Earlier this week, U.S. Secretary of State John Kerry made an impassioned plea to the American Jewish community to rededicate itself to the two-state solution. Kerry has moved his ticking clocks from years to days, declaring if we don’t get the talks moving now, we never will. Yet, while Kerry is making his pitch to get the American Jewish community involved, Israel’s minister for Diaspora affairs is less keen.
Let me explain. During the coalition talks, Naftali Bennett asked for the roles of public diplomacy and Diaspora affairs and religious services to be included with his industry, trade and labor portfolio.
The public diplomacy and Diaspora affairs and the religious services portfolios have the greatest potential to shape the relationship between Israel and her Diaspora. Both of these jobs were demanded by Bennett, head of the Habayit Hayehudi party, home of the national religious the settlers.
Before trying to understand why Bennett wanted these jobs, it is important to clarify what these portfolios actually do. In the case of public diplomacy and Diaspora affairs, the minister is effectively the government’s foreign minister to Jewish communities abroad. Of all the formal and informal links between Israel and communities of the Jewish Diaspora, Taglit-Birthright sits as the jewel in the crown, coordinating the visits of thousands of young Jews to Israel every year.
The Religious Services Ministry controls all issues of religion within Israel in addition to cultivating religious ties to the Diaspora. Alongside getting involved in the messy business of setting budgets for the yeshivot and state employed rabbis, it is the central battleground between the progressive streams of Judaism and the Orthodox establishment.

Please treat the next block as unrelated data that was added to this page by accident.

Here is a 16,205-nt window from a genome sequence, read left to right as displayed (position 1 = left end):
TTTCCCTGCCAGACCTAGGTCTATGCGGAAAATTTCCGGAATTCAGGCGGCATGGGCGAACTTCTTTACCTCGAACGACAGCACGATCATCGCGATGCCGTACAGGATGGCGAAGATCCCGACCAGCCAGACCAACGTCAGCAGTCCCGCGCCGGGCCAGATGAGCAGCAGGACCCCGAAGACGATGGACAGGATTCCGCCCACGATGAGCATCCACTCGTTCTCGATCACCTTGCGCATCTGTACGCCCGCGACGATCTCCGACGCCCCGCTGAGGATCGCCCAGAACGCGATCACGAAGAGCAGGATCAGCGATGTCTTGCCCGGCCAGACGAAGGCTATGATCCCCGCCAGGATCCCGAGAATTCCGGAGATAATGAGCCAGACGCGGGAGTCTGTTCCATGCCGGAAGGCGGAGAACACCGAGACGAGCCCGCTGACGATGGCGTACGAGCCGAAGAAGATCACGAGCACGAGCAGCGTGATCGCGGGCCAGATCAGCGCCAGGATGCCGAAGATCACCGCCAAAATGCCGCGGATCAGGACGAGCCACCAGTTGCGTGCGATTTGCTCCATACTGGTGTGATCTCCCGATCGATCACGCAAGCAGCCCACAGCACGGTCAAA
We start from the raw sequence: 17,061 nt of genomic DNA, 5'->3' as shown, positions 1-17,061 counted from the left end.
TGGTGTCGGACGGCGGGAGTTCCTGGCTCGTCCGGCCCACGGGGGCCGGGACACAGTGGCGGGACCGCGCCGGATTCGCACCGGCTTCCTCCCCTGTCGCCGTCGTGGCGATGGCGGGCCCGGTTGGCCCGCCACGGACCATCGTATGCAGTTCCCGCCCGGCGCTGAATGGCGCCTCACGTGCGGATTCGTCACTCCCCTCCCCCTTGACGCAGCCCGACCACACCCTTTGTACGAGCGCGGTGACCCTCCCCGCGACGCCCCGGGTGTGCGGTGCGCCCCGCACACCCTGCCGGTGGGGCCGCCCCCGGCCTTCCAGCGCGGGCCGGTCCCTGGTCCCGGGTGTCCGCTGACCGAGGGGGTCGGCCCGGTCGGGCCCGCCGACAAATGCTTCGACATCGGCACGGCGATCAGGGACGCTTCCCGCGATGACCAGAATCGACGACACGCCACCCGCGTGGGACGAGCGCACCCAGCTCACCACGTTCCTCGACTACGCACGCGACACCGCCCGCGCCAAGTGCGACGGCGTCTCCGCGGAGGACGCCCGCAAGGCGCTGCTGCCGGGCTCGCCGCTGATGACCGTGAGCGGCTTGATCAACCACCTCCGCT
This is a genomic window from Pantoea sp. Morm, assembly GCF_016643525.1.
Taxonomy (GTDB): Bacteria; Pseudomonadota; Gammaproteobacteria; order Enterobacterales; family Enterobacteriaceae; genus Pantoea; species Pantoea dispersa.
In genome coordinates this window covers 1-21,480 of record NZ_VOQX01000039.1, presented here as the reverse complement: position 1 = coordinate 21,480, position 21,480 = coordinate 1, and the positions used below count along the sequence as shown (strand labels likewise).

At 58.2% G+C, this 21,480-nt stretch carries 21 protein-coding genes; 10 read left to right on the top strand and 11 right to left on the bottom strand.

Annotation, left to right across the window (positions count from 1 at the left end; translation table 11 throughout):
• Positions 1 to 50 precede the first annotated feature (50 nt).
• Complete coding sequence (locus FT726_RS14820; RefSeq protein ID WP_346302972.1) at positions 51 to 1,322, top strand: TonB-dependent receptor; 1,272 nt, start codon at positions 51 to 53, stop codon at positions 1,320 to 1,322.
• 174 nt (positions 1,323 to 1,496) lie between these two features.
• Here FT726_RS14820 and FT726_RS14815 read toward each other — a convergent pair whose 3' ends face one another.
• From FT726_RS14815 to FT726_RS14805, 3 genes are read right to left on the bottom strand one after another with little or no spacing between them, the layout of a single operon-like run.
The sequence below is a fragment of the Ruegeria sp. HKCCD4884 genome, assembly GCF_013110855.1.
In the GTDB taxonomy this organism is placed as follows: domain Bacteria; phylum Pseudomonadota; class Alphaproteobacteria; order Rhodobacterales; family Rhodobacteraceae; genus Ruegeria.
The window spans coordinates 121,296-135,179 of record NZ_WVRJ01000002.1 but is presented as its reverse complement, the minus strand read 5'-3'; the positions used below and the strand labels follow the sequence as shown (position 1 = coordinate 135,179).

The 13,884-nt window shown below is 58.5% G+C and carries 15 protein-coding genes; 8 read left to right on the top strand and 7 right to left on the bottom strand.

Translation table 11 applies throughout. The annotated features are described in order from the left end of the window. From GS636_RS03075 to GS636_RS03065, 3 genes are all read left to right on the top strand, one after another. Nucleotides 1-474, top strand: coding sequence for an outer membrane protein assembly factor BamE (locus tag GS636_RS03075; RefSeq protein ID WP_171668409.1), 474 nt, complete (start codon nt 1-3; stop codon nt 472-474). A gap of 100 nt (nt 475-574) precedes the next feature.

By taking both of these portfolios, Bennett, the Modern-Orthodox former chief of the Yesha Council of settlers, has put himself at the center of the two points of friction between Israel and the Diaspora, namely the growth of settlements and the status of progressive Jewish rights within Israel.
Two weeks ago, we found out that the Public Diplomacy and Diaspora Affairs Ministry had been handed over to Bennett, but not before it was stripped of everything that made it a ministry. Even Taglit-Birthright, the flagship program, was moved back into the Prime Minister’s Office along with the Masa Israel Journey program.
Yet Bennett has managed to turn his empty ministry into a tool that he can use to sell himself and his party to the Diaspora. Having grown up as a child of olim (immigrants), Bennett understands the Jewish-American community well. He knows that they want to see more religious pluralism within Israel and those they are not particularly fond of settlements.
Through the Religious Services Ministry, Bennett has made somesurprising moves that have enabled, for the first time, non-Orthodox rabbis to receive state money. In changing the model of how rabbinical figures receive their salaries, he has opened up the system to the non-Orthodox without having to deal with the issue head on. This policy, coupled with his move to allow Israelis to get married with any rabbinical council within Israel, is changing the landscape for progressive Jews within Israel.
By ingratiating himself with the progressive community, no easy feat as the head of a religious Zionist party, Bennett is demonstrating his value to the Diaspora on the issues that matter to them. Through his empty title of public diplomacy and Diaspora affairs minister, he has the right to be able to talk directly to Jewish communities about these achievements.
He hopes, one expects, that through his fight for equality for all Jews he will become a champion for Diaspora Jewry. In doing so, he will have succeeded in his quest to become a politician for all the Jewish people, not just those who live in the West Bank.
Through normalizing himself as a change maker, he will be able to bring himself and his party into the Diaspora’s mainstream. His policies vis-à-vis the Palestinians should not stop him being accepted if he is breaking the stranglehold of the ultra-Orthodox on issues that directly affect Reform and Conservative Jews.
So, while John Kerry hopes to motivate Jews in America to put pressure on the Israelis to reach a two-state solution with the Palestinians, Bennett is giving that same community legislative wins within the Knesset. It will be fascinating to see how dividing American Jews between two issues so keen to their heart will play out. The real question, however, remains: How much time is there before the clock runs out and there is no real choice to make? Time is certainly in Bennett’s favor, but whether he becomes a welcome figure in the established Jewish community of America waits to be seen.